Cargo bikes collecting local food waste for anaerobic digestion and biogas
Closing the food-waste-energy loop – a celebration of sustainability. Enjoy a free community event in a beautiful wildlife park learning about closed-loop recycling, urban agriculture, sustainable cities, decentralised waste management, renewable gas and how YOU can make a difference.
Activities for kids and adults including eco games, anaerobic digester assembly demonstrations and tour, closed-loop food growing site, creative workshops, wildlife walks, and a closed-loop quiz with exciting prizes!
Join us for a delicious feast made using ingredients grown on site; with eco games, sculpture, waste to energy demonstrations, seed sowing, delicious free food, quiz and prizes!
2-6pm Thursday 23rd July
Camley Street Natural Park, 12 Camley Street, London N1C 4PW
Enquiries: [email protected] 07864 002189
Today, 18 million tonnes of the UK’s edible food ends up in landfill. Valued at £23 billion and rising, this is costly and bad for the environment with London’s food waste alone representing 6.3 million tonnes of greenhouse gases.
We could use this resource to help power and feed our cities making them more sustainable and resilient.
LEAP is developing micro anaerobic (AD) technology to processes organic waste and generate clean, renewable fuel and fertiliser in the urban environment.
Currently, AD in Europe is only cost-effective on a large scale. Our vision is to see networks of micro AD hosts including food waste producing businesses, schools, universities, social housing flats, and eventually, individual households tackle their food waste sustainably and benefit from clean fuel and fertiliser.
To achieve this, we need to develop and demonstrate, affordable, efficient systems. We have established our pilot system at Camley Street Natural Park in Central London.
Our core team welcomes collaboration with individuals and organisations contributing on an open source basis to the creation of robust, sustainable micro AD solutions. Get in touch to find out more .
To date, we have:
- Designed, built and commissioned our pilot plant.
- Compiled a report for the Technology Strategy Board exploring the feasibility of a borough-wide network of micro anaerobic digesters in Camden.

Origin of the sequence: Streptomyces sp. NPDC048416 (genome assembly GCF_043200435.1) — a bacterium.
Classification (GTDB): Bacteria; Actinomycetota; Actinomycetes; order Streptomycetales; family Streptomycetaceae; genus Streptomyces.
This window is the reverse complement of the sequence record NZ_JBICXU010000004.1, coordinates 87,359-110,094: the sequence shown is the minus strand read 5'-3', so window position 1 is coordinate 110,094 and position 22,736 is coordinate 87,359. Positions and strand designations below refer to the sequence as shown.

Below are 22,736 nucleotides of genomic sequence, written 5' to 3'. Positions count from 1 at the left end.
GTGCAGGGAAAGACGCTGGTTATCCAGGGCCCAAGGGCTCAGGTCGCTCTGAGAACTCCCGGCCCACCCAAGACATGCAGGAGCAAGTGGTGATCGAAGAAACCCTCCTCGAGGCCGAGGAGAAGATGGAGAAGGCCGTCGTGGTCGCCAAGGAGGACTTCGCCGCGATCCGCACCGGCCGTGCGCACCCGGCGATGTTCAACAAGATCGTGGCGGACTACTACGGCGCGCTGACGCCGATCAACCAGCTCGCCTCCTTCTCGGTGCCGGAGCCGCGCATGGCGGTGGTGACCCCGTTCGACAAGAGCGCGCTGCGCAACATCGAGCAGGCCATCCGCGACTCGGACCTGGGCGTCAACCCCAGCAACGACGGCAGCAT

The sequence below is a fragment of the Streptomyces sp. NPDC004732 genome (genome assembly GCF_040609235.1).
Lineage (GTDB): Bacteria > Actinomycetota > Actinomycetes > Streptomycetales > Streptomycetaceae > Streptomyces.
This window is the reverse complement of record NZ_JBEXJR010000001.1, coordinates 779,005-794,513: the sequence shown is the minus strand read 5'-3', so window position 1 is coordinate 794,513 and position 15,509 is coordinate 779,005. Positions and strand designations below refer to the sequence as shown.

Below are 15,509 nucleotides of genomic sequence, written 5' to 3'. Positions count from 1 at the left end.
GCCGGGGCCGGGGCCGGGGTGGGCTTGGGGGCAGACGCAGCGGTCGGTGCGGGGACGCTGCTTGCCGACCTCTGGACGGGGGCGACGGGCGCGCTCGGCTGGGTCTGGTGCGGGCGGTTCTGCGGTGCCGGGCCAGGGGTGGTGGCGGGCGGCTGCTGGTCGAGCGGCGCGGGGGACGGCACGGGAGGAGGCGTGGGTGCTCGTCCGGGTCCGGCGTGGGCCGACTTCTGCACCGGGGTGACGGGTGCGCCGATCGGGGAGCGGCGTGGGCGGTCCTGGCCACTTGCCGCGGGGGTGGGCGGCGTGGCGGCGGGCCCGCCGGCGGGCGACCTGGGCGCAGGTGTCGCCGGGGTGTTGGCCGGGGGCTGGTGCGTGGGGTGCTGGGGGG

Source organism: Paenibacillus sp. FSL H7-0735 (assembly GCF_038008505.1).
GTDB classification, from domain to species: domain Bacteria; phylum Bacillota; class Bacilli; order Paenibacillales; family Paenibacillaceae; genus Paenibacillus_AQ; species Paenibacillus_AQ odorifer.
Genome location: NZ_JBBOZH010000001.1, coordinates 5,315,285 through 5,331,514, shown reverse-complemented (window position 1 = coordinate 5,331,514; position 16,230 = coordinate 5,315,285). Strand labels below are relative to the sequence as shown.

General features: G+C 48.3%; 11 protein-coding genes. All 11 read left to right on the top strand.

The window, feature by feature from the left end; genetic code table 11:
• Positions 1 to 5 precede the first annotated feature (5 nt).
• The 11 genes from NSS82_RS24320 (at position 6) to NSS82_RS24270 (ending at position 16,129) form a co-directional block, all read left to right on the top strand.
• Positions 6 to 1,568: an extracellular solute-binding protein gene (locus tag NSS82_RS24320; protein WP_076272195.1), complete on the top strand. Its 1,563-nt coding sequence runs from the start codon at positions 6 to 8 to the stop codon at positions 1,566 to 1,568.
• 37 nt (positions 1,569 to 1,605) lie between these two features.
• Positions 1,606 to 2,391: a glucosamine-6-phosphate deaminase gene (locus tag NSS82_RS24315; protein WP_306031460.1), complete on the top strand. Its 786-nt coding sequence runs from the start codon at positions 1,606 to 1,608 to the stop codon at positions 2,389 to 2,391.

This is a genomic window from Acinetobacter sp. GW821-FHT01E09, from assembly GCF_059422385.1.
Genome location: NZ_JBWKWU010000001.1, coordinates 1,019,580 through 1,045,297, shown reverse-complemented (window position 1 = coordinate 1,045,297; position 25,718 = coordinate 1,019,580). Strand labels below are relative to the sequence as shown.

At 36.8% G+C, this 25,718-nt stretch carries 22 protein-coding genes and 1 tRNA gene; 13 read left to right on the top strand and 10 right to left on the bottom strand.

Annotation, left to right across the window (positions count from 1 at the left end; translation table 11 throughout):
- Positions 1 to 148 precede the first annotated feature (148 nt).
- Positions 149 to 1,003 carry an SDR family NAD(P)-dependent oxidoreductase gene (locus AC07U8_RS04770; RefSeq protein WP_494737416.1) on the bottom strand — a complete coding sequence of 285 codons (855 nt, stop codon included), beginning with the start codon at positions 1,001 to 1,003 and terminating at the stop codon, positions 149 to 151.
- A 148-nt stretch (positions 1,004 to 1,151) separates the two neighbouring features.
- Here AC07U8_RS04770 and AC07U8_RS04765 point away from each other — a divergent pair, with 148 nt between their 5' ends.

- Completed a WRAP report in preparation of the micro AD network expansion to demonstrate a range of digester sizes, costs and biogas applications.
During decomposition, organic wastes (food, manure, non-woody green waste etc.) emit CO2 and methane. Methane is a greenhouse gas 20-30 times more potent than CO2. Anaerobic digestion simultaneously captures these gases for use as a clean fuel and produces fertiliser and soil conditioner.
Anaerobic digestion takes place in gas tight vessels, where naturally occurring anaerobic microorganisms flourish in the absence of oxygen. They enable the breakdown process that produces biogas and digestate or the remaining digested material, which is siphoned off for use as a fertiliser and soil conditioner.
Greenhouses and polytunnels work well with AD by providing cost-effective insulation and a use for many of AD’s outputs including CO2, heat, fertilser and soil conditioner. However, micro AD could be effectively located across a range of sites e.g. community gardens and allotments, transport depots, street markets, social housing flats, hospitality businesses, universities, prisons, hospitals etc.
Managing food waste locally helps reduce pollution and greenhouse gas emissions associated with “waste miles”, and generates onsite, clean renewable energy.
Nutrient-rich digestate can be used to support local food growing, increasing community access to healthy organic produce. It can also be used for urban greening programmes to beautify urban areas and contribute to better air quality.
Community-scale anaerobic digestion demonstrates a closed-loop system that offers excellent educational opportunities, helping people better understand the benefits of recycling.
Biogas is released during anaerobic digestion and captured for use as a clean fuel. When produced from food waste, it is approximately 60% methane and 39% carbon dioxide with small amounts of water vapour, hydrogen sulphide, and ammonia.
It may be burned raw to generate light, heat or electricity, or purified to over 99% methane, at which point it becomes identical to natural gas. It is known as biomethane and can be used:
- to generate heat using a boiler,
- for cooking or lighting,
- to power CHP (combined heat and power) units, which generate electricity and heat,
- as a vehicle fuel,
- or be injected into the grid.
Widespread use of biomethane could lead to improved air quality.
The current FIT (Feed in Tariff) for biogas-generated electricity is 14p/kWh for small installations and biogas-generated heat is eligible for 6.5p p/kWh.
Biomethane for transport
The main causes of air pollution in cities are emissions from traffic and gas boilers. Compared to diesel and petrol, biomethane burns cleaner and more quietly, significantly lowering PM10s ((particulates) and NOx (nitrogen oxides), the most harmful emissions for health.
Use of biomethane from waste actually results in a net saving of greenhouse gas emissions, as decomposing organic waste would otherwise release methane into the atmosphere.
Europe’s first biomethane refueling station was installed at Camden’s Transport Depot in 2008, storing up to 6 tonnes of liquid biomethane for use with public and private fleets.
The views expressed in our blog are those of the author and not necessarily lowimpact.org's
1Andrew Rollinson July 27th, 2015
Nice to read all this Rokiah.
Your place is an oasis in the smoke.